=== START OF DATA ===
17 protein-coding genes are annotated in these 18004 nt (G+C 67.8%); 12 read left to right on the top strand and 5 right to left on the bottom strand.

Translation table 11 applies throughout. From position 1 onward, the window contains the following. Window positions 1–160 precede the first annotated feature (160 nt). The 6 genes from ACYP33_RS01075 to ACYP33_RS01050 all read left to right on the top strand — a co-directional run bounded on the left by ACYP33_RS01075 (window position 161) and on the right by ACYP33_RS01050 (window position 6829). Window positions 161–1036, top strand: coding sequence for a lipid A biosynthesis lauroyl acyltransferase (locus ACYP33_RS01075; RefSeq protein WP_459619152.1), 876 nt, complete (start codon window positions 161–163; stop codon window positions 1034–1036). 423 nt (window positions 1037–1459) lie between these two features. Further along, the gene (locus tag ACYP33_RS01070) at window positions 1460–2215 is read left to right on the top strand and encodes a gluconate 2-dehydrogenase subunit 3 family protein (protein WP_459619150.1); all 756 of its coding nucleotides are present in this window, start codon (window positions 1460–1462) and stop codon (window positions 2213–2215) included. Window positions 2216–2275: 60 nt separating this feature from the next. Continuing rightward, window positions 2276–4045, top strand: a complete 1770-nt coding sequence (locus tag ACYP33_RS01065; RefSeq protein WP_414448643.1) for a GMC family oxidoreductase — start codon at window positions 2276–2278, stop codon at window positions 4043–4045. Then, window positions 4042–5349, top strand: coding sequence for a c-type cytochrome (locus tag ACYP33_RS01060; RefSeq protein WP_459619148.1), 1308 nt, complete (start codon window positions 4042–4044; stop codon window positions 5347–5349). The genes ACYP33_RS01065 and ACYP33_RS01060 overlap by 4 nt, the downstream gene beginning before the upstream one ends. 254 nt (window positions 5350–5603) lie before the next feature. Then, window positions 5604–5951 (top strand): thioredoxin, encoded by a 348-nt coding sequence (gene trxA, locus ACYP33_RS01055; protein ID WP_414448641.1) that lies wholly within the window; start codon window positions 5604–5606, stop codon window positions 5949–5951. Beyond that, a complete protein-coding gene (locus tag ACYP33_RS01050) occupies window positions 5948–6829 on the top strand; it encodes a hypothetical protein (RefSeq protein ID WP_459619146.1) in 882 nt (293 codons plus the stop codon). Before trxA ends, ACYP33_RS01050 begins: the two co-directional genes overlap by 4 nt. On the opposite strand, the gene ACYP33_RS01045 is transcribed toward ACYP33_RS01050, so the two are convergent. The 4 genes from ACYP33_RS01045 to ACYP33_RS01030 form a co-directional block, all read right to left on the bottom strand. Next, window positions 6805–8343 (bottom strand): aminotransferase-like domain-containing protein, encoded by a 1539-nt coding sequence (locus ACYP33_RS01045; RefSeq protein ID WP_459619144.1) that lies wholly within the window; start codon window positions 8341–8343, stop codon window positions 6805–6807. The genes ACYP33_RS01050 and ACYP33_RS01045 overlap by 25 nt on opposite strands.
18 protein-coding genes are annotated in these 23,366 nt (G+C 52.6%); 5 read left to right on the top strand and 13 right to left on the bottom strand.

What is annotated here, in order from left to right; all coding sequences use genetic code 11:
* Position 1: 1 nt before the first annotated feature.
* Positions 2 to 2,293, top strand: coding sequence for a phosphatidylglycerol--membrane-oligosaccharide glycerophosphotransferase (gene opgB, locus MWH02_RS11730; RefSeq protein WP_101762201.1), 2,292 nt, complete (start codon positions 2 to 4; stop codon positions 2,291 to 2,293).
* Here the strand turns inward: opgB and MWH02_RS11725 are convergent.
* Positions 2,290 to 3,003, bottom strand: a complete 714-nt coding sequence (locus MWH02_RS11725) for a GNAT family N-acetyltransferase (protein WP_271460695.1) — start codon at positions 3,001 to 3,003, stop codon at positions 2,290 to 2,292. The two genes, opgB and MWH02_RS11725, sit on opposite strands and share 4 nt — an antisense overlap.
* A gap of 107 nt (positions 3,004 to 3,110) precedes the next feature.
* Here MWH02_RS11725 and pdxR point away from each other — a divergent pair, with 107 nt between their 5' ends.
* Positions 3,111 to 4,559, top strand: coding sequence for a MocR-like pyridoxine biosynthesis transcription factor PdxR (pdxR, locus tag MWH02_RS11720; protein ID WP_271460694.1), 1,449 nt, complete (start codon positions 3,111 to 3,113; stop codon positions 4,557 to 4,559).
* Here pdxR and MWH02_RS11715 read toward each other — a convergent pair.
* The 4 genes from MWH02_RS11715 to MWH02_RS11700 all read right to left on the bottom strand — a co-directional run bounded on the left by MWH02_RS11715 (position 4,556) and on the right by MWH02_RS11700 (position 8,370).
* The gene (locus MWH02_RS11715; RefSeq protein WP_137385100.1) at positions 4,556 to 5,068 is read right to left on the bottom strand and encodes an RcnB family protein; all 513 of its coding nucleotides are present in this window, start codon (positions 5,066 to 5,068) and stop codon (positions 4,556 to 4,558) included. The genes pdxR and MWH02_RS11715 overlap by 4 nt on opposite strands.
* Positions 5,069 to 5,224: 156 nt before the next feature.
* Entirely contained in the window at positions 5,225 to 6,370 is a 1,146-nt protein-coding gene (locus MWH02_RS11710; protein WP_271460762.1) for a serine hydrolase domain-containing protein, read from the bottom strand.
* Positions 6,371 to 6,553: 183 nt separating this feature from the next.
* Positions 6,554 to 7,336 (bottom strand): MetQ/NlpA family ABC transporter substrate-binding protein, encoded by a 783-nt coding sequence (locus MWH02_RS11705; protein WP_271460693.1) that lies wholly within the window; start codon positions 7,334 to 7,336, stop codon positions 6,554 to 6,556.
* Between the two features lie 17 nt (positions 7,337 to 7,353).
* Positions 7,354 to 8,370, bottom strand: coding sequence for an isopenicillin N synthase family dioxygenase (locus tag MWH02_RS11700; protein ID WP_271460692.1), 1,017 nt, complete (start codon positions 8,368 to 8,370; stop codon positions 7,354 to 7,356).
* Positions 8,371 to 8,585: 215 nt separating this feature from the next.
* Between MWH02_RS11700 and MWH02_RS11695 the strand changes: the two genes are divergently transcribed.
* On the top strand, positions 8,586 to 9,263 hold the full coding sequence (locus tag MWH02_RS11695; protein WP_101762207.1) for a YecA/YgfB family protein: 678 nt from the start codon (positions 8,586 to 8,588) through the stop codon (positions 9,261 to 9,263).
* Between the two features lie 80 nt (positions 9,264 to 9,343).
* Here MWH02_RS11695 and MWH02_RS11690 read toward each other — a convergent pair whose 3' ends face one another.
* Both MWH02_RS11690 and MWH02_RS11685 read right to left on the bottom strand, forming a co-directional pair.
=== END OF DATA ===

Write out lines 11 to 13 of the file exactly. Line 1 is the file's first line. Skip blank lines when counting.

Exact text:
* Positions 3,111 to 4,559, top strand: coding sequence for a MocR-like pyridoxine biosynthesis transcription factor PdxR (pdxR, locus tag MWH02_RS11720; protein ID WP_271460694.1), 1,449 nt, complete (start codon positions 3,111 to 3,113; stop codon positions 4,557 to 4,559).
* Here pdxR and MWH02_RS11715 read toward each other — a convergent pair.
* The 4 genes from MWH02_RS11715 to MWH02_RS11700 all read right to left on the bottom strand — a co-directional run bounded on the left by MWH02_RS11715 (position 4,556) and on the right by MWH02_RS11700 (position 8,370).